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1. McKeon PO, Hertel J, Bramble D, Davis I. The foot core system: a new paradigm for understanding intrinsic foot muscle function (USA, 2015).

Conclusion: A new paradigm for understanding the functionality of the musculoskeletal system of the foot is considered. The stabilizing properties of the feet are compared with the abdominal press. The study calls for awareness of the importance of foot strength.

2. Wolf S, Simon J, Patikas D, Schuster W, Armbrust P, Döderlein L. Foot motion in children shoes: a comparison of barefoot walking with shod walking in conventional and flexible shoes (Germany, 2008).

Conclusion: Flexible children's shoes with thin soles do not harm the biomechanics of the feet. Barefoot shoes are recommended for healthy children.

3. Chou SW, Cheng HY, Chen JH, Ju YY, Lin YC, Wong MK. The role of the great toe in balance performance (China, 2009).

Conclusion: Restriction of the big toe movement impairs the balance of the body.

4. Stolwijk NM, Duysens J, Louwerens JW, van de Ven YH, Keijsers NL. Flat feet, happy feet? Comparison of the dynamic plantar pressure distribution and static medial foot geometry between Malawian and Dutch adults (The Netherlands, 2013).

Conclusion: Even distribution of bodyweight over the entire foot is vital for feet health.

5. Eils E, Nolte S, Tewes M, Thorwesten L, Völker K, Rosenbaum D. Modified pressure distribution patterns in walking following reduction of plantar sensation (Germany, 2002).

Conclusion: Sensory communication from the feet is important for proper step biomechanics.

6. Meyer PF, Oddsson LI, De Luca CJ. The role of plantar cutaneous sensation in unperturbed stance (USA, 2004).

Conclusion: Sensory communication from the feet and ankles is important for the balance in a standing position.

7. Elizabeth E. Miller, Katherine K. Whitcome, Daniel E. Lieberman, Heather L. Norton, Rachael E. Dyerc. The effect of minimal shoes on arch structure and intrinsic foot muscle strength (USA, 2014).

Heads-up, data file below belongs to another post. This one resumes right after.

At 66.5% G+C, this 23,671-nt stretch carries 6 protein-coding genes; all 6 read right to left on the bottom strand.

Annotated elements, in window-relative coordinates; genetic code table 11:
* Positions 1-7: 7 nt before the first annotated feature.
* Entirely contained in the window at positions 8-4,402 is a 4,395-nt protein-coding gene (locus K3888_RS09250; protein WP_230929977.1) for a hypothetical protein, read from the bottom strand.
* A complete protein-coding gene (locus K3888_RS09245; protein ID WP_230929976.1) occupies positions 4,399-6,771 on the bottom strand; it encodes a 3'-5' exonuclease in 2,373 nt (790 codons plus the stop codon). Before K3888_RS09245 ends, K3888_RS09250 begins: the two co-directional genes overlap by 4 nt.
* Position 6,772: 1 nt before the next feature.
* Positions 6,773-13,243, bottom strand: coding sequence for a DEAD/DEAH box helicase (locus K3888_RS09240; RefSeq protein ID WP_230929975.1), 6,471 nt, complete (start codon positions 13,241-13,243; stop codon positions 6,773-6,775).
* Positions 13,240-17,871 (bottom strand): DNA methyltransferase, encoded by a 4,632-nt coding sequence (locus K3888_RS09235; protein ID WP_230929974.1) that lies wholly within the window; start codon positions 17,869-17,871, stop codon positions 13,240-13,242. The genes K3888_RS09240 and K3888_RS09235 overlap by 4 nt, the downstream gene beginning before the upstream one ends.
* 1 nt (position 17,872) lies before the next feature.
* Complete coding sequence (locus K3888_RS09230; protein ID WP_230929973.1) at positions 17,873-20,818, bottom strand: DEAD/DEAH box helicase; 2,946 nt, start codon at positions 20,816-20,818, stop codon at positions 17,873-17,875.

Conclusion: Running and walking in barefoot shoes strengthens the foot muscles and significantly improves the condition of the arch of the foot.

8. Joel T. Fuller, Dominic Thewlis, Margarita D. Tsiros, Nicholas A. T. Brown, Joseph Hamill & Jonathan D. Buckley. Longer-term effects of minimalist shoes on running performance, strength and bone density: A 20-week follow-up study (Germany, Australia, 2018).

Conclusion: A group of athletes who trained in barefoot shoes for 6 weeks showed increased running performance and reduced energy expenditure. Those who continued training in barefoot shoes for up to 20 weeks have increased strength of calf muscles.

9. Karen Weintraub. Going Barefoot Is Good for the Sole (USA, 2019).

Conclusion: Walking barefoot is more beneficial for the body than walking in shoes with a thick soles. It is important for the feet to feel the ground beneath it. This improves coordination and balance. The best shoes are those shoes that "complement the body's natural abilities, not undermine them."

10. Altman AR, Davis IS. Barefoot running: biomechanics and implications for running injuries (USA, 2012).

Conclusion: Despite the technologies of running shoes, up to 79% of runners are injured during the training year. Mankind has developed barefoot – so it is advisable to study this type of running. Running barefoot promotes steps from the forefoot. Such biomechanics is associated with a reduction in the load on the body from the impact of the foot on the ground, a shorter stride length. Studies have shown a reduction in the number of injuries in runners who used forefoot running technique. In addition to improving the biomechanics of movement, running barefoot gives the runner increased sensory feedback to the foot from the ground. This improves body's balance and stability.

11. Russell RM, Simmons S. The effects of barefoot running on overpronation in runners (USA, 2016).

Running barefoot significantly reduces excessive pronation of the feet.

12. Rao UB, Joseph B. The influence of footwear on the prevalence of flat foot. A survey of 2300 children (UK, 1992).

Conclusion: To determine the effect of wearing shoes on the prevalence of flat feet, scientists analyzed the feet of 2,300 children in India aged 4 to 13 years. The incidence among children who used shoes was 8.6%. Among children who walked barefoot – 2.8%. Flat feet were most common in children who wore shoes with a narrow toe box. Less often – in those who wore sandals or slippers. Even less often – in those who walked barefoot. The results of this study show that wearing shoes in early childhood is detrimental to the development of a normal longitudinal arch of the feet.
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